Sunday, July 22, 2018

Vietnamese-Style Crab Stock

In Vietnam, rice paddy or rice-field crabs, known as "cua đồng" in Vietnamese exist in the rice paddies or rice fields. They are similar in size as the green crabs found here in the Northeast United States. My parents tell me they cause havoc by eating young rice shoots. I have not found any research that confirms that they actually ingest or simply just cut the young shoots while foraging. People have found a way to catch and eat them to near extinction just like most wildlife in Vietnam, according to my father. My cousins in Vietnam tell me that in recent years there are fewer of these once abundant crabs due to excessive use of pesticide. Although many people including my cousins in Vietnam buy these tiny crabs so they can make the classic Vietnamese crab noodle soup known as bún riêu, but are afraid to eat these freshwater crabs because of the potentially harmful chemicals used. Cousin Khiêm, an inspector for seafood in Vietnam, tells me that due to a demand for these crabs in central and northern parts of Vietnam, people have started to farm them in these regions. He has not seen or heard of anyone farming for them in the southern part of Vietnam. One of my aunts who resides in Los Angeles, California recently sent me a photo of imported frozen rice paddy crabs from Vietnam labeled as"cua đồng" sold in plastic bags in her local Asian markets.

rice paddy in Vietnam
The stock or broth (riêu) is made using a traditional Vietnamese method by hand crushing the crabs to a pulp. Nowadays many people (in Vietnam) purchase the prepared crabs all ground up for convenience. You can use a blender to puree the crab bodies or you can hand pound the crab bodies, legs and claws. If you choose to use a blender you may want to avoid adding the legs and claws since these are tough and may damage your equipment. 
crush the prepared crabs with a heavy object on a stone
add a little water and stir well to help remove any crab bits
strain the liquid
repeat the process 2 more times or until the liquid is more clear

boil the broth until the fine crab meat floats to the surface in pieces
gently scoop and discard the white foam that floats to the surface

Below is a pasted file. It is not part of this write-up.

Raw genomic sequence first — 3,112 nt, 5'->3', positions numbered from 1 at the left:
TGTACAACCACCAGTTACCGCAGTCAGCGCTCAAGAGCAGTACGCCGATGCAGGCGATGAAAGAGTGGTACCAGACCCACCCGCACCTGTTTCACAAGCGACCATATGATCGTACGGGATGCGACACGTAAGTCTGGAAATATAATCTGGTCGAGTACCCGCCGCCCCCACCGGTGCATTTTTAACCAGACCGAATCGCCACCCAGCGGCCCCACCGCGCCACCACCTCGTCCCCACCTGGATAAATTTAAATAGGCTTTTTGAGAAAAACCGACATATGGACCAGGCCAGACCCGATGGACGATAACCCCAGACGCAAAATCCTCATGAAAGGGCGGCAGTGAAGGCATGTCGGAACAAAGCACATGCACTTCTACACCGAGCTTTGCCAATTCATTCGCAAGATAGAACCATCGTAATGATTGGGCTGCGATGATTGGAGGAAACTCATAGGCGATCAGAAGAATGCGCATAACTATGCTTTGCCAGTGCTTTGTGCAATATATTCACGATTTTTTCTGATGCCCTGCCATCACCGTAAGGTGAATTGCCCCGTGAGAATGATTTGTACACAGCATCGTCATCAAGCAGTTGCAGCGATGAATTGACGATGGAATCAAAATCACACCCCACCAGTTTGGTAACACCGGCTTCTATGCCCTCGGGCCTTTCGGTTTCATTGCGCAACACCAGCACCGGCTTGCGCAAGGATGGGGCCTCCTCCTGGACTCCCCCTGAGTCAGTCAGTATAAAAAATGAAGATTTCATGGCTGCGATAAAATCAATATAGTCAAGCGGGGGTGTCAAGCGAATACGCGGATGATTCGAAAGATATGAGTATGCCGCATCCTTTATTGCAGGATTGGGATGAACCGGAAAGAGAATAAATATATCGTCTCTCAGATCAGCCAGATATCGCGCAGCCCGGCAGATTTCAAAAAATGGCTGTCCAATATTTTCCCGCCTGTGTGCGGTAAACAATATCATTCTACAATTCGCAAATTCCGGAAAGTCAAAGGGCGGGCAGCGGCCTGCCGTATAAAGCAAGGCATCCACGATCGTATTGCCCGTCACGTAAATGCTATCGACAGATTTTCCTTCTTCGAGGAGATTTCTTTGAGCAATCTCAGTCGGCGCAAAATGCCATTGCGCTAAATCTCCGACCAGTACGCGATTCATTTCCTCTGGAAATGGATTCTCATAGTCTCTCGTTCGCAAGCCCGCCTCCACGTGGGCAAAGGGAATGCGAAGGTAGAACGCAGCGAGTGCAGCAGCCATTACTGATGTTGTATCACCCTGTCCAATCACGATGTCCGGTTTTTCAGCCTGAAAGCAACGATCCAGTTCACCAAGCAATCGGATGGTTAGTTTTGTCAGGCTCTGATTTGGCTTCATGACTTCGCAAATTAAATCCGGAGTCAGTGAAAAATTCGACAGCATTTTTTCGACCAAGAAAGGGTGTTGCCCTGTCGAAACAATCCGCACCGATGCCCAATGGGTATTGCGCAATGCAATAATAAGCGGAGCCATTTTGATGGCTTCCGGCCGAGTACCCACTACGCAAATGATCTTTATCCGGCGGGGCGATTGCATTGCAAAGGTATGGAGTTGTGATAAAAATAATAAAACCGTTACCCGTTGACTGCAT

Vietnamese-Style Crab Stock


Green crabs (see How to Prepare Hard-Shell Green Crab link)


Prepare the crabs by removing and discarding the carapace, gills, and apron. Save the roe and/or crab mustard in a separate bowl to be used later. Discard the legs and claws if you prefer using only the bodies. Wash the prepared crabs with about 1 tablespoon of table salt. Rinse with cold fresh water 2-3 times to remove all the salt and drain off the water. Place the crabs in 1-2 freezer or heavy duty plastic bags and crush everything using either a hammer, stone or a heavy object against something hard such as a stone or brick. For best results add a handful of crabs at a time. Pour the crushed crabs in a pot or container. Repeat the process until all the crabs are crushed. Add a little water (about 1/3 of the total water you are using) to the crushed crabs and stir well to help remove the fine meat bits. Using a fine strainer, strain and filter out the crab meat and liquid. Add a little more water (about 1/2 of the remaining water you are using) to the crushed crabs and repeat the process until all the water is used up. By the 3rd and last time the water will become more clear with less crab bits. Save the strained fine crab bits and crab liquid for cooking. Discard the rest.

In a large pot add the crab bits and crab liquid, turn the heat to medium-high to high. Do not stir and let the broth comes to a gentle boil. Once it boils the fine crab meat will float to the surface in large pieces. Turn the heat down slightly if needed so the liquid does not boil over the pot. After about 4-5 minutes stir once and gently scoop out and discard the white foam (impurities) if interested. Avoid discarding the crab meat. Save the broth and crab pieces for making soups or stews.

Helpful Hints:

*1 pound of prepared green crabs can yield about 6-8 cups of broth. The less water you use will make your broth more concentrated and the more water will dilute your broth.
*The unused crab parts make great fertilizer for your garden. 
*My mother prefers to use only the green crab bodies when she makes this special stock. I use the bodies, legs and claws.

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